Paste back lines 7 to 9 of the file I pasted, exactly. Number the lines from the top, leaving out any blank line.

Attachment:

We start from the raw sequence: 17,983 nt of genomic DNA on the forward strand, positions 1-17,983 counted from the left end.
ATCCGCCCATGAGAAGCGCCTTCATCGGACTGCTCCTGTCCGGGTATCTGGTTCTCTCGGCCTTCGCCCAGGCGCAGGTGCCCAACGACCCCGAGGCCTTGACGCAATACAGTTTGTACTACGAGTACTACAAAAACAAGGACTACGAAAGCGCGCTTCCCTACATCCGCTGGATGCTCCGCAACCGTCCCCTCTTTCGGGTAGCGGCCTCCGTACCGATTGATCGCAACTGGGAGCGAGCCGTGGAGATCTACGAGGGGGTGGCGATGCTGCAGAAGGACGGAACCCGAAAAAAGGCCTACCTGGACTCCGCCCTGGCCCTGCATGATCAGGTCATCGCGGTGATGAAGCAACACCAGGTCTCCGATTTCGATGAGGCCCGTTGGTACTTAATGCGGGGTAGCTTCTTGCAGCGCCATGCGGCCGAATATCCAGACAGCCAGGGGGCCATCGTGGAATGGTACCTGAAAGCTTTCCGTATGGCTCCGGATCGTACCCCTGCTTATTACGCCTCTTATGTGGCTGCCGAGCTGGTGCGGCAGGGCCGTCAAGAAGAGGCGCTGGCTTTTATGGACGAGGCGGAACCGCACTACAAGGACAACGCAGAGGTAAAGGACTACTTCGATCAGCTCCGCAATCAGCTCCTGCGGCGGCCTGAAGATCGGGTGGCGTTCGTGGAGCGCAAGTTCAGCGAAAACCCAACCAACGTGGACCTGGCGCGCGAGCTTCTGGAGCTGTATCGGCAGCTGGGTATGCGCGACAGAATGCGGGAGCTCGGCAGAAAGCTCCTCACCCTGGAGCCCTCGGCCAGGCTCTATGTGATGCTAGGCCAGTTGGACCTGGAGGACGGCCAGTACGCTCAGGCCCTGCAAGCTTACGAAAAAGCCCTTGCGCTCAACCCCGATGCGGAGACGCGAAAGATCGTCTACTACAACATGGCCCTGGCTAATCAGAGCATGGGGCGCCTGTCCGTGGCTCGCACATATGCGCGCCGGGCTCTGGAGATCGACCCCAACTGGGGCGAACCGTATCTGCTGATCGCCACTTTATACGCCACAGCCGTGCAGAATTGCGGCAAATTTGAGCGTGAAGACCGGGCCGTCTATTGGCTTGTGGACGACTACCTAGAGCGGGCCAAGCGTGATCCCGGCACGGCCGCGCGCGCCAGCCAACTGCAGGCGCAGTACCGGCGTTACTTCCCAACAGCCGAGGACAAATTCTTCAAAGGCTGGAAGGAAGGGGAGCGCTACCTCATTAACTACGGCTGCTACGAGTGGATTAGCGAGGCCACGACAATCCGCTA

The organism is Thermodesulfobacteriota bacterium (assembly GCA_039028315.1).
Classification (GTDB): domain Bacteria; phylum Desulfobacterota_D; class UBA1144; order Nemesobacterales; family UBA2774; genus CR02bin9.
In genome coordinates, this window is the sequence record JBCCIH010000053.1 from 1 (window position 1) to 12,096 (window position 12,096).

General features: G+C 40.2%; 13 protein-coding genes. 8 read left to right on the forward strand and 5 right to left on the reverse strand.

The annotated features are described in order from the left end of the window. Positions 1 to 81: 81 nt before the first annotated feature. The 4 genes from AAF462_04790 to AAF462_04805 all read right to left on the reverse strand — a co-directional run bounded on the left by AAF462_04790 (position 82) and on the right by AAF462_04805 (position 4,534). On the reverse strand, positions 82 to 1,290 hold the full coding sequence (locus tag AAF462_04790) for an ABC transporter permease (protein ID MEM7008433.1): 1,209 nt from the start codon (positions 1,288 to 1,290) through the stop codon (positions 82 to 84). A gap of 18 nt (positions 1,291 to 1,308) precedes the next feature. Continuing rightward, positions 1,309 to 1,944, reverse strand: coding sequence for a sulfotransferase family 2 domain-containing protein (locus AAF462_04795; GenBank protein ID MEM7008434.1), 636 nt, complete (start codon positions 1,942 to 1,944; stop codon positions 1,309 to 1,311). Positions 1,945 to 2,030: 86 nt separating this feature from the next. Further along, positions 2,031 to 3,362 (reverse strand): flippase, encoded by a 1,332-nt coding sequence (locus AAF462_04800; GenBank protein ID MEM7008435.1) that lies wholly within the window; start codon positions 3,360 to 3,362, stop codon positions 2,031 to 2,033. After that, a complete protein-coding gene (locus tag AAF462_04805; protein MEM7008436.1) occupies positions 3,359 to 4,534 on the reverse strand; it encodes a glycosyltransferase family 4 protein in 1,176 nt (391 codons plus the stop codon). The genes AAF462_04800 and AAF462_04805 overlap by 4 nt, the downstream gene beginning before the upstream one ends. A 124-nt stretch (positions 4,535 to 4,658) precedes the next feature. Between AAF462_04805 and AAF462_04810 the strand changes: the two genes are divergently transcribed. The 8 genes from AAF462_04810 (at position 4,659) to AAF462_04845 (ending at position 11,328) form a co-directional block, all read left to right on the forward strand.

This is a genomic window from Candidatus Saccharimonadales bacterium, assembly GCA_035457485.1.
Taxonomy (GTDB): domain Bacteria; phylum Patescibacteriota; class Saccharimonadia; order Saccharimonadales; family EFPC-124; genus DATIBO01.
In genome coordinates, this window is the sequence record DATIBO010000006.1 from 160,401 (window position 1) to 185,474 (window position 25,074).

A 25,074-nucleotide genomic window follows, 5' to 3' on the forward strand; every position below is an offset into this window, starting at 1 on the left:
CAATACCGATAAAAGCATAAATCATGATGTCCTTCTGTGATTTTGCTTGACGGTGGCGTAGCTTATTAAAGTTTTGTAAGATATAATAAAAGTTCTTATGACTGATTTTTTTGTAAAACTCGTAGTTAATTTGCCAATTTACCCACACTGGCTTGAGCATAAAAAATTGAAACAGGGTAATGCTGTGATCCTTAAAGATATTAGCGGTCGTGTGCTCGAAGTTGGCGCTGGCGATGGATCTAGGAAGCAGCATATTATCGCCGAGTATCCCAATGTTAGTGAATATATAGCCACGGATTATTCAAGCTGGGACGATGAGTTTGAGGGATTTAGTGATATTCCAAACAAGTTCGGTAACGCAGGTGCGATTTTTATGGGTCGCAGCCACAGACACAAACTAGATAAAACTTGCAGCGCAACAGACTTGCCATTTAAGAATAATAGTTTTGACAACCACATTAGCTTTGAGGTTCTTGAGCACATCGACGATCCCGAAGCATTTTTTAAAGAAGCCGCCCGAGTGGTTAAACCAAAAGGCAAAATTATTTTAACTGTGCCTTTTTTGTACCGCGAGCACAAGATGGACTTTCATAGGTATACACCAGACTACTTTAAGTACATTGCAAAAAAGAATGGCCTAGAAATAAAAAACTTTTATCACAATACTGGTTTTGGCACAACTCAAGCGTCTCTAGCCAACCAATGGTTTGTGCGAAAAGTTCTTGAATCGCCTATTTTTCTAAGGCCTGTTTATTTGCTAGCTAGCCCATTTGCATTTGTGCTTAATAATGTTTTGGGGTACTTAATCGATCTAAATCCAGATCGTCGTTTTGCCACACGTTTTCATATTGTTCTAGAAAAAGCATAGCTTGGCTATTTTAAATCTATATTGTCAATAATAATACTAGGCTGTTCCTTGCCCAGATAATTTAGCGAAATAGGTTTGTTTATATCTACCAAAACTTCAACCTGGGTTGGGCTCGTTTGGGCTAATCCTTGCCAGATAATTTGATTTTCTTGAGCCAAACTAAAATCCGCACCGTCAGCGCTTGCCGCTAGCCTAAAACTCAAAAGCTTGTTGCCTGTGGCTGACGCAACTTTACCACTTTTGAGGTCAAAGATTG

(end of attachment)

The annotated features are described in order from the left end of the window. Positions 1 to 81: 81 nt before the first annotated feature. The 4 genes from AAF462_04790 to AAF462_04805 all read right to left on the reverse strand — a co-directional run bounded on the left by AAF462_04790 (position 82) and on the right by AAF462_04805 (position 4,534). On the reverse strand, positions 82 to 1,290 hold the full coding sequence (locus tag AAF462_04790) for an ABC transporter permease (protein ID MEM7008433.1): 1,209 nt from the start codon (positions 1,288 to 1,290) through the stop codon (positions 82 to 84). A gap of 18 nt (positions 1,291 to 1,308) precedes the next feature. Continuing rightward, positions 1,309 to 1,944, reverse strand: coding sequence for a sulfotransferase family 2 domain-containing protein (locus AAF462_04795; GenBank protein ID MEM7008434.1), 636 nt, complete (start codon positions 1,942 to 1,944; stop codon positions 1,309 to 1,311). Positions 1,945 to 2,030: 86 nt separating this feature from the next. Further along, positions 2,031 to 3,362 (reverse strand): flippase, encoded by a 1,332-nt coding sequence (locus AAF462_04800; GenBank protein ID MEM7008435.1) that lies wholly within the window; start codon positions 3,360 to 3,362, stop codon positions 2,031 to 2,033. After that, a complete protein-coding gene (locus tag AAF462_04805; protein MEM7008436.1) occupies positions 3,359 to 4,534 on the reverse strand; it encodes a glycosyltransferase family 4 protein in 1,176 nt (391 codons plus the stop codon). The genes AAF462_04800 and AAF462_04805 overlap by 4 nt, the downstream gene beginning before the upstream one ends. A 124-nt stretch (positions 4,535 to 4,658) precedes the next feature. Between AAF462_04805 and AAF462_04810 the strand changes: the two genes are divergently transcribed. The 8 genes from AAF462_04810 (at position 4,659) to AAF462_04845 (ending at position 11,328) form a co-directional block, all read left to right on the forward strand.

This is a genomic window from Candidatus Saccharimonadales bacterium, assembly GCA_035457485.1.
Taxonomy (GTDB): domain Bacteria; phylum Patescibacteriota; class Saccharimonadia; order Saccharimonadales; family EFPC-124; genus DATIBO01.